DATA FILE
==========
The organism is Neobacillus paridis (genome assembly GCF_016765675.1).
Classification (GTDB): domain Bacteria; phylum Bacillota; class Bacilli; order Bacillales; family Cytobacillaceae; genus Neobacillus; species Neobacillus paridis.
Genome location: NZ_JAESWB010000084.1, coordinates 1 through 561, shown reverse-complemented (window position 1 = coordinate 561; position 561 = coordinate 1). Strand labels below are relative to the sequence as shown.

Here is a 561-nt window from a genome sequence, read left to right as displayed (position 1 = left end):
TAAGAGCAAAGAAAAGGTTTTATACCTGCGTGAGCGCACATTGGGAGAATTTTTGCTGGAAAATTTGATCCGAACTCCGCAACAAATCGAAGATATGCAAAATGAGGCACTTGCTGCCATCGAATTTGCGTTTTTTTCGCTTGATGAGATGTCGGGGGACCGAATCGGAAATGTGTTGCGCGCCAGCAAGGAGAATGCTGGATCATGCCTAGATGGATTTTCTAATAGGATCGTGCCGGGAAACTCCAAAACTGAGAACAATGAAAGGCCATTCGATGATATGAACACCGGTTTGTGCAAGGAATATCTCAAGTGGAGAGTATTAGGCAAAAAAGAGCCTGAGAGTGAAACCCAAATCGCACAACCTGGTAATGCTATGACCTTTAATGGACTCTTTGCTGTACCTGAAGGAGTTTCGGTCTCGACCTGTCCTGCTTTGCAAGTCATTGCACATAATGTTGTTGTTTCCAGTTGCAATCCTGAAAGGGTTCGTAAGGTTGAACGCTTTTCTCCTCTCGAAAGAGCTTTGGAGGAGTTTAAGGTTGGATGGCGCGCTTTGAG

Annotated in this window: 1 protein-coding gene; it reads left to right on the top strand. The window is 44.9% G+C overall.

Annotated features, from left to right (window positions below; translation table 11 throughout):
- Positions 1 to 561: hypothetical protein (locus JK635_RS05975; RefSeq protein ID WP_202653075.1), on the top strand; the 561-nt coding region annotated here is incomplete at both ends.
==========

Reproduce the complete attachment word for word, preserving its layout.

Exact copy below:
The organism is Neobacillus paridis (genome assembly GCF_016765675.1).
Classification (GTDB): domain Bacteria; phylum Bacillota; class Bacilli; order Bacillales; family Cytobacillaceae; genus Neobacillus; species Neobacillus paridis.
Genome location: NZ_JAESWB010000084.1, coordinates 1 through 561, shown reverse-complemented (window position 1 = coordinate 561; position 561 = coordinate 1). Strand labels below are relative to the sequence as shown.

Here is a 561-nt window from a genome sequence, read left to right as displayed (position 1 = left end):
TAAGAGCAAAGAAAAGGTTTTATACCTGCGTGAGCGCACATTGGGAGAATTTTTGCTGGAAAATTTGATCCGAACTCCGCAACAAATCGAAGATATGCAAAATGAGGCACTTGCTGCCATCGAATTTGCGTTTTTTTCGCTTGATGAGATGTCGGGGGACCGAATCGGAAATGTGTTGCGCGCCAGCAAGGAGAATGCTGGATCATGCCTAGATGGATTTTCTAATAGGATCGTGCCGGGAAACTCCAAAACTGAGAACAATGAAAGGCCATTCGATGATATGAACACCGGTTTGTGCAAGGAATATCTCAAGTGGAGAGTATTAGGCAAAAAAGAGCCTGAGAGTGAAACCCAAATCGCACAACCTGGTAATGCTATGACCTTTAATGGACTCTTTGCTGTACCTGAAGGAGTTTCGGTCTCGACCTGTCCTGCTTTGCAAGTCATTGCACATAATGTTGTTGTTTCCAGTTGCAATCCTGAAAGGGTTCGTAAGGTTGAACGCTTTTCTCCTCTCGAAAGAGCTTTGGAGGAGTTTAAGGTTGGATGGCGCGCTTTGAG

Annotated in this window: 1 protein-coding gene; it reads left to right on the top strand. The window is 44.9% G+C overall.

Annotated features, from left to right (window positions below; translation table 11 throughout):
- Positions 1 to 561: hypothetical protein (locus JK635_RS05975; RefSeq protein ID WP_202653075.1), on the top strand; the 561-nt coding region annotated here is incomplete at both ends.